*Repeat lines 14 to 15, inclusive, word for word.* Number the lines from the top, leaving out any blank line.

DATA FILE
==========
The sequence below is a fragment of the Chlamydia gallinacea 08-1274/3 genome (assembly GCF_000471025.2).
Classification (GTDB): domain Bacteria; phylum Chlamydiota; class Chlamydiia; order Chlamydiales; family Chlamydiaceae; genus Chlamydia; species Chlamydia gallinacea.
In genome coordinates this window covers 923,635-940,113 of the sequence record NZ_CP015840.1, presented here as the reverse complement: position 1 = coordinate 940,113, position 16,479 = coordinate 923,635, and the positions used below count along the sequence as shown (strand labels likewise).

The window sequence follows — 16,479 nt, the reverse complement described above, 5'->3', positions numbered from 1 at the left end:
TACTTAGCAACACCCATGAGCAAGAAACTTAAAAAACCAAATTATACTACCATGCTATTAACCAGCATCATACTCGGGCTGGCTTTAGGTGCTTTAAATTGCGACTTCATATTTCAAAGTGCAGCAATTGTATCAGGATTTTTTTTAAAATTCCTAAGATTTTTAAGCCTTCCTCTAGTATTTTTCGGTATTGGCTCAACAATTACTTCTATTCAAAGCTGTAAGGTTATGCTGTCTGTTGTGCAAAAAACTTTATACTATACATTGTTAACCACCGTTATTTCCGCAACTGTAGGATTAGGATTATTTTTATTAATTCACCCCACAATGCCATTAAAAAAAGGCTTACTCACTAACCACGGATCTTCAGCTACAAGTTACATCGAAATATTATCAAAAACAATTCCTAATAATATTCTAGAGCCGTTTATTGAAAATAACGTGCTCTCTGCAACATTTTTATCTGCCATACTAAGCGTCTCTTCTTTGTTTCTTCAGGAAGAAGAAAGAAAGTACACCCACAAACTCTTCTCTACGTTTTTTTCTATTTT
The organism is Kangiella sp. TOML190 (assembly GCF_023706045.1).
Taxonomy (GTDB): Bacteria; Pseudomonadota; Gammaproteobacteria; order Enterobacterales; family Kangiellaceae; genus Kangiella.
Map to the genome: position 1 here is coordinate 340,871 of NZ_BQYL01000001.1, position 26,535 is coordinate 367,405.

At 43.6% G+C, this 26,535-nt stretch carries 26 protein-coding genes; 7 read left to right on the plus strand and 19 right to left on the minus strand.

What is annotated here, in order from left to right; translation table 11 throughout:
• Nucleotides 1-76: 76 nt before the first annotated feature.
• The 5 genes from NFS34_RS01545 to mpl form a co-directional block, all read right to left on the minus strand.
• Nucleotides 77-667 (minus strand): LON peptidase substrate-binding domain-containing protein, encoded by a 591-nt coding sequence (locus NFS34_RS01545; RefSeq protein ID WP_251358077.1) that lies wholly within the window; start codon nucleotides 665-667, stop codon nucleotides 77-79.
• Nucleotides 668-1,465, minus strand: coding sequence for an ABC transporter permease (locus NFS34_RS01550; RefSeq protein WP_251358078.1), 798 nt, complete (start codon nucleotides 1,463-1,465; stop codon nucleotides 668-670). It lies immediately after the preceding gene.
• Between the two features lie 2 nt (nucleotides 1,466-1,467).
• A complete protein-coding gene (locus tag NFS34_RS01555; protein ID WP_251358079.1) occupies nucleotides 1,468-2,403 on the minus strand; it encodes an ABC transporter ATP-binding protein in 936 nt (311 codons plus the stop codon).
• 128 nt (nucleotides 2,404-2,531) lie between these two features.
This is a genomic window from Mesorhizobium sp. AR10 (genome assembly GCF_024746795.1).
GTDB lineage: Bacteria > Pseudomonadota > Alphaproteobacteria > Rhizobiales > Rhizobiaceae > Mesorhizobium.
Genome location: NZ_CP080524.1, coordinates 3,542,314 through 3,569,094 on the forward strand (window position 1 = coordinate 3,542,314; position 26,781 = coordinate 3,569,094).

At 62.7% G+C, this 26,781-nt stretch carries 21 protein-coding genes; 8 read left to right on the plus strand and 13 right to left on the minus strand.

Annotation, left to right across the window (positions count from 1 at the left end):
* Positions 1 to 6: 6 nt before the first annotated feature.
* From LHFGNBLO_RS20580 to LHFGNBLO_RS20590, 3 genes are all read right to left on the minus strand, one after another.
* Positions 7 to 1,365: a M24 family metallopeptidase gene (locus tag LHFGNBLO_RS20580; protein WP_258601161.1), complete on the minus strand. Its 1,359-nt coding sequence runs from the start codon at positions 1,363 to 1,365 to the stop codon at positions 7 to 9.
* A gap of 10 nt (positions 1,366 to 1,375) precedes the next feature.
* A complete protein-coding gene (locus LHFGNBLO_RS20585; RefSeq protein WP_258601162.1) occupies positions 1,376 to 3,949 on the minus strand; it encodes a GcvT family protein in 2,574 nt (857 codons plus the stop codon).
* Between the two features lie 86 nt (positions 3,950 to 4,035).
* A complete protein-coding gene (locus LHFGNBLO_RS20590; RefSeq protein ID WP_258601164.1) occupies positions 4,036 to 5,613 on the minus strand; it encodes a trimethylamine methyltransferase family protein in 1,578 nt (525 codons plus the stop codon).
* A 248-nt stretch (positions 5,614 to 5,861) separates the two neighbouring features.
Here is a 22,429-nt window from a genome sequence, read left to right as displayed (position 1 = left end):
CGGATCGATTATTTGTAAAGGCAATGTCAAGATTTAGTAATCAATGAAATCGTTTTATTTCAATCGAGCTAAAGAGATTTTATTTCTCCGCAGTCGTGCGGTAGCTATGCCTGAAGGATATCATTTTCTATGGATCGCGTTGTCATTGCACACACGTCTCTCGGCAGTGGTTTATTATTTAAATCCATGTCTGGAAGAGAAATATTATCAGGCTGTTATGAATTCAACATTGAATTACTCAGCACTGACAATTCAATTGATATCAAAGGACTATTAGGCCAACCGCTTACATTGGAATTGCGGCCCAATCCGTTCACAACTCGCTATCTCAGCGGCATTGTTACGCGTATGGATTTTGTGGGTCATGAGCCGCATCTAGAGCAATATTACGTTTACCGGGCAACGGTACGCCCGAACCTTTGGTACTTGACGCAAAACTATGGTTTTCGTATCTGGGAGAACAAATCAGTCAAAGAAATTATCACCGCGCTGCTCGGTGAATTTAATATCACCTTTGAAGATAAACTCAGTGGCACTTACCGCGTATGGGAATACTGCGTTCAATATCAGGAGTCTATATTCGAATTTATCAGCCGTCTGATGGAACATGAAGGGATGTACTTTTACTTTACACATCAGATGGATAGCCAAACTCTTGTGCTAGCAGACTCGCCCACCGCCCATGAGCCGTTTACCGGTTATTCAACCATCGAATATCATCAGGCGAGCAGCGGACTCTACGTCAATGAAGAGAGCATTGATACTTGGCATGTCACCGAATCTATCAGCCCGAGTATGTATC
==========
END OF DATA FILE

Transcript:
• Nucleotides 668-1,465, minus strand: coding sequence for an ABC transporter permease (locus NFS34_RS01550; RefSeq protein WP_251358078.1), 798 nt, complete (start codon nucleotides 1,463-1,465; stop codon nucleotides 668-670). It lies immediately after the preceding gene.
• Between the two features lie 2 nt (nucleotides 1,466-1,467).